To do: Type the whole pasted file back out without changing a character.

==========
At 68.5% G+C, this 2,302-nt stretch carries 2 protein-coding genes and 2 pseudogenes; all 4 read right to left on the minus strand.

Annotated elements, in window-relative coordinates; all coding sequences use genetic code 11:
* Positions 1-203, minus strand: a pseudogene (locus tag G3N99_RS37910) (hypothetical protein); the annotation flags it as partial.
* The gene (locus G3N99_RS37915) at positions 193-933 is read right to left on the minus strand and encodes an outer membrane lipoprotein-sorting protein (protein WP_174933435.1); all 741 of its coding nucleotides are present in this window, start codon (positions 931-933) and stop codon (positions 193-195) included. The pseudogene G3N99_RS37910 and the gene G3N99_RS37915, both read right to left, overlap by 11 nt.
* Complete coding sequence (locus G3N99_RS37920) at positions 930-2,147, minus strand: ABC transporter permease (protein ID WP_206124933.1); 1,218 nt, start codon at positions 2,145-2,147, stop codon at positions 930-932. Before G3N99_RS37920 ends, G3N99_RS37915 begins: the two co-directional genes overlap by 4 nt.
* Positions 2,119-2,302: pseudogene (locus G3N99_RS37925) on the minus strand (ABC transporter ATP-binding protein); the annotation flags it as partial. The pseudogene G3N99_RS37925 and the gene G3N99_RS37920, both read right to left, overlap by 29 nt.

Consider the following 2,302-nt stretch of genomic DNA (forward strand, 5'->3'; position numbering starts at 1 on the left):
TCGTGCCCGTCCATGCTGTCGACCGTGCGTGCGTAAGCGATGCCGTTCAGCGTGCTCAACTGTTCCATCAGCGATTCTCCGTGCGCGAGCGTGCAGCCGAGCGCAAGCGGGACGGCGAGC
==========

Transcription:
At 68.5% G+C, this 2,302-nt stretch carries 2 protein-coding genes and 2 pseudogenes; all 4 read right to left on the minus strand.

Annotated elements, in window-relative coordinates; all coding sequences use genetic code 11:
* Positions 1-203, minus strand: a pseudogene (locus tag G3N99_RS37910) (hypothetical protein); the annotation flags it as partial.
* The gene (locus G3N99_RS37915) at positions 193-933 is read right to left on the minus strand and encodes an outer membrane lipoprotein-sorting protein (protein WP_174933435.1); all 741 of its coding nucleotides are present in this window, start codon (positions 931-933) and stop codon (positions 193-195) included. The pseudogene G3N99_RS37910 and the gene G3N99_RS37915, both read right to left, overlap by 11 nt.
* Complete coding sequence (locus G3N99_RS37920) at positions 930-2,147, minus strand: ABC transporter permease (protein ID WP_206124933.1); 1,218 nt, start codon at positions 2,145-2,147, stop codon at positions 930-932. Before G3N99_RS37920 ends, G3N99_RS37915 begins: the two co-directional genes overlap by 4 nt.
* Positions 2,119-2,302: pseudogene (locus G3N99_RS37925) on the minus strand (ABC transporter ATP-binding protein); the annotation flags it as partial. The pseudogene G3N99_RS37925 and the gene G3N99_RS37920, both read right to left, overlap by 29 nt.

Consider the following 2,302-nt stretch of genomic DNA (forward strand, 5'->3'; position numbering starts at 1 on the left):
TCGTGCCCGTCCATGCTGTCGACCGTGCGTGCGTAAGCGATGCCGTTCAGCGTGCTCAACTGTTCCATCAGCGATTCTCCGTGCGCGAGCGTGCAGCCGAGCGCAAGCGGGACGGCGAGC